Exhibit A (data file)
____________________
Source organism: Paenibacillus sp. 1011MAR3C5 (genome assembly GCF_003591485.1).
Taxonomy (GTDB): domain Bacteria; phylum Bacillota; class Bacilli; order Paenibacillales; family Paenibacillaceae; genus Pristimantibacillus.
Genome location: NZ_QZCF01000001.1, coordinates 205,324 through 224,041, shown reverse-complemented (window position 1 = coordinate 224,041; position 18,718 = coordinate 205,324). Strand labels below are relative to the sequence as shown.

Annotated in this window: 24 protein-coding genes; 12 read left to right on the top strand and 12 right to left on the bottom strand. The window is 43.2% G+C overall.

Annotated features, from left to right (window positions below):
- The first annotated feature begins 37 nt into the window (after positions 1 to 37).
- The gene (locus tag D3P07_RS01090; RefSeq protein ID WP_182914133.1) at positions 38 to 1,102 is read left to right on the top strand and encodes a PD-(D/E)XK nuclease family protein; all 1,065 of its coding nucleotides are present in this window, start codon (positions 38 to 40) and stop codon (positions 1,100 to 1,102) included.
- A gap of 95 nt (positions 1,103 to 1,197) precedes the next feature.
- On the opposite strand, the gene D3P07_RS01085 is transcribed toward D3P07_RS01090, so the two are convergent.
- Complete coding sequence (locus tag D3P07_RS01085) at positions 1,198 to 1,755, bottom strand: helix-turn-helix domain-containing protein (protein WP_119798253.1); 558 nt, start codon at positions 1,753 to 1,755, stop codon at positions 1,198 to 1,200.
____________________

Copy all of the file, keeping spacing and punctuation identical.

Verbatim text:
Source organism: Paenibacillus sp. 1011MAR3C5 (genome assembly GCF_003591485.1).
Taxonomy (GTDB): domain Bacteria; phylum Bacillota; class Bacilli; order Paenibacillales; family Paenibacillaceae; genus Pristimantibacillus.
Genome location: NZ_QZCF01000001.1, coordinates 205,324 through 224,041, shown reverse-complemented (window position 1 = coordinate 224,041; position 18,718 = coordinate 205,324). Strand labels below are relative to the sequence as shown.

Annotated in this window: 24 protein-coding genes; 12 read left to right on the top strand and 12 right to left on the bottom strand. The window is 43.2% G+C overall.

Annotated features, from left to right (window positions below):
- The first annotated feature begins 37 nt into the window (after positions 1 to 37).
- The gene (locus tag D3P07_RS01090; RefSeq protein ID WP_182914133.1) at positions 38 to 1,102 is read left to right on the top strand and encodes a PD-(D/E)XK nuclease family protein; all 1,065 of its coding nucleotides are present in this window, start codon (positions 38 to 40) and stop codon (positions 1,100 to 1,102) included.
- A gap of 95 nt (positions 1,103 to 1,197) precedes the next feature.
- On the opposite strand, the gene D3P07_RS01085 is transcribed toward D3P07_RS01090, so the two are convergent.
- Complete coding sequence (locus tag D3P07_RS01085) at positions 1,198 to 1,755, bottom strand: helix-turn-helix domain-containing protein (protein WP_119798253.1); 558 nt, start codon at positions 1,753 to 1,755, stop codon at positions 1,198 to 1,200.